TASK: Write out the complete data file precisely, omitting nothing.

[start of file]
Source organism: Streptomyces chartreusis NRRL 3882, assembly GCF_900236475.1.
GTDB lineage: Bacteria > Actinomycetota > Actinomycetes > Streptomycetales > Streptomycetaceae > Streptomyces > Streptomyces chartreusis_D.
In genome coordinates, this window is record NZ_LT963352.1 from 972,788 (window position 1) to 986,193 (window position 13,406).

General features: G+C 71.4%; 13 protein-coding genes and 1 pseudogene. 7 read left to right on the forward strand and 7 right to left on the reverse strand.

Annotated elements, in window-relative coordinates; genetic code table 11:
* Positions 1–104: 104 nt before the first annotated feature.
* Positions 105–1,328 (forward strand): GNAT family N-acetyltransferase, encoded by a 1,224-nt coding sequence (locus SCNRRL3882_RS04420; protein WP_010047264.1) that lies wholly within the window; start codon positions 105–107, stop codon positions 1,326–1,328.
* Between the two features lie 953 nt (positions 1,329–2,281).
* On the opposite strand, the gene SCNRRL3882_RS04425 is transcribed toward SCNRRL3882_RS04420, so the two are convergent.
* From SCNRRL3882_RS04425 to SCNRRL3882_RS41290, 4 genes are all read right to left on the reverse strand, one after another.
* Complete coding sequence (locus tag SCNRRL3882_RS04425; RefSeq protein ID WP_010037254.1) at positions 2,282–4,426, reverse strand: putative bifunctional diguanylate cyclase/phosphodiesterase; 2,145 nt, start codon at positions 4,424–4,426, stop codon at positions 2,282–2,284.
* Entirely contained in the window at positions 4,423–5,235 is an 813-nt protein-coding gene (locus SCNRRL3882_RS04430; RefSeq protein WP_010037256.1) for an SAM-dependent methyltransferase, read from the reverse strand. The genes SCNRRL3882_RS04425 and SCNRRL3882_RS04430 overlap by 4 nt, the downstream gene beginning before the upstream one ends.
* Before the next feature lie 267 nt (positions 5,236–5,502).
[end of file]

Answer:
Source organism: Streptomyces chartreusis NRRL 3882, assembly GCF_900236475.1.
GTDB lineage: Bacteria > Actinomycetota > Actinomycetes > Streptomycetales > Streptomycetaceae > Streptomyces > Streptomyces chartreusis_D.
In genome coordinates, this window is record NZ_LT963352.1 from 972,788 (window position 1) to 986,193 (window position 13,406).

General features: G+C 71.4%; 13 protein-coding genes and 1 pseudogene. 7 read left to right on the forward strand and 7 right to left on the reverse strand.

Annotated elements, in window-relative coordinates; genetic code table 11:
* Positions 1–104: 104 nt before the first annotated feature.
* Positions 105–1,328 (forward strand): GNAT family N-acetyltransferase, encoded by a 1,224-nt coding sequence (locus SCNRRL3882_RS04420; protein WP_010047264.1) that lies wholly within the window; start codon positions 105–107, stop codon positions 1,326–1,328.
* Between the two features lie 953 nt (positions 1,329–2,281).
* On the opposite strand, the gene SCNRRL3882_RS04425 is transcribed toward SCNRRL3882_RS04420, so the two are convergent.
* From SCNRRL3882_RS04425 to SCNRRL3882_RS41290, 4 genes are all read right to left on the reverse strand, one after another.
* Complete coding sequence (locus tag SCNRRL3882_RS04425; RefSeq protein ID WP_010037254.1) at positions 2,282–4,426, reverse strand: putative bifunctional diguanylate cyclase/phosphodiesterase; 2,145 nt, start codon at positions 4,424–4,426, stop codon at positions 2,282–2,284.
* Entirely contained in the window at positions 4,423–5,235 is an 813-nt protein-coding gene (locus SCNRRL3882_RS04430; RefSeq protein WP_010037256.1) for an SAM-dependent methyltransferase, read from the reverse strand. The genes SCNRRL3882_RS04425 and SCNRRL3882_RS04430 overlap by 4 nt, the downstream gene beginning before the upstream one ends.
* Before the next feature lie 267 nt (positions 5,236–5,502).